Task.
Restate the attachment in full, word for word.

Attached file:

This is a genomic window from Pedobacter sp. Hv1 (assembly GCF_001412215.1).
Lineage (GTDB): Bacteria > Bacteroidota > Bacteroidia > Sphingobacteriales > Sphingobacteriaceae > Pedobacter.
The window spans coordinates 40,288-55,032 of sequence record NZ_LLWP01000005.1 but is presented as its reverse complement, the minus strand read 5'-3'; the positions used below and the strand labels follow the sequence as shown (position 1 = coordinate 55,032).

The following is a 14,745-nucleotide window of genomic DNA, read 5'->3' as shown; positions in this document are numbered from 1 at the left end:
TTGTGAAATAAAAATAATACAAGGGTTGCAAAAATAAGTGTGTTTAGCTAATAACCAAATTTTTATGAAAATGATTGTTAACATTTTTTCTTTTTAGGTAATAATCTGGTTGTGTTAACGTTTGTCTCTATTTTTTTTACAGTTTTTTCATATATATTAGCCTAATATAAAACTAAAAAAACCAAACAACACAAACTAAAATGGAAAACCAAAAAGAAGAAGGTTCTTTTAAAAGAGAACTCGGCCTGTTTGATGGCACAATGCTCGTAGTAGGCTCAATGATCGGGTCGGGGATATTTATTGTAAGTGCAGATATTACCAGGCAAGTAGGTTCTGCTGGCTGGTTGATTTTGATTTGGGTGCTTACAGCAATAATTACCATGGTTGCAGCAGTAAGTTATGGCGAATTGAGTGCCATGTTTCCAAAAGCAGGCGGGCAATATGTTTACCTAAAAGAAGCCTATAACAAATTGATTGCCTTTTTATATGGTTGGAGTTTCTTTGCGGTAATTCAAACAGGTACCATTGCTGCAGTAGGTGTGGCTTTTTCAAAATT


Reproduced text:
This is a genomic window from Pedobacter sp. Hv1 (assembly GCF_001412215.1).
Lineage (GTDB): Bacteria > Bacteroidota > Bacteroidia > Sphingobacteriales > Sphingobacteriaceae > Pedobacter.
The window spans coordinates 40,288-55,032 of sequence record NZ_LLWP01000005.1 but is presented as its reverse complement, the minus strand read 5'-3'; the positions used below and the strand labels follow the sequence as shown (position 1 = coordinate 55,032).

The following is a 14,745-nucleotide window of genomic DNA, read 5'->3' as shown; positions in this document are numbered from 1 at the left end:
TTGTGAAATAAAAATAATACAAGGGTTGCAAAAATAAGTGTGTTTAGCTAATAACCAAATTTTTATGAAAATGATTGTTAACATTTTTTCTTTTTAGGTAATAATCTGGTTGTGTTAACGTTTGTCTCTATTTTTTTTACAGTTTTTTCATATATATTAGCCTAATATAAAACTAAAAAAACCAAACAACACAAACTAAAATGGAAAACCAAAAAGAAGAAGGTTCTTTTAAAAGAGAACTCGGCCTGTTTGATGGCACAATGCTCGTAGTAGGCTCAATGATCGGGTCGGGGATATTTATTGTAAGTGCAGATATTACCAGGCAAGTAGGTTCTGCTGGCTGGTTGATTTTGATTTGGGTGCTTACAGCAATAATTACCATGGTTGCAGCAGTAAGTTATGGCGAATTGAGTGCCATGTTTCCAAAAGCAGGCGGGCAATATGTTTACCTAAAAGAAGCCTATAACAAATTGATTGCCTTTTTATATGGTTGGAGTTTCTTTGCGGTAATTCAAACAGGTACCATTGCTGCAGTAGGTGTGGCTTTTTCAAAATT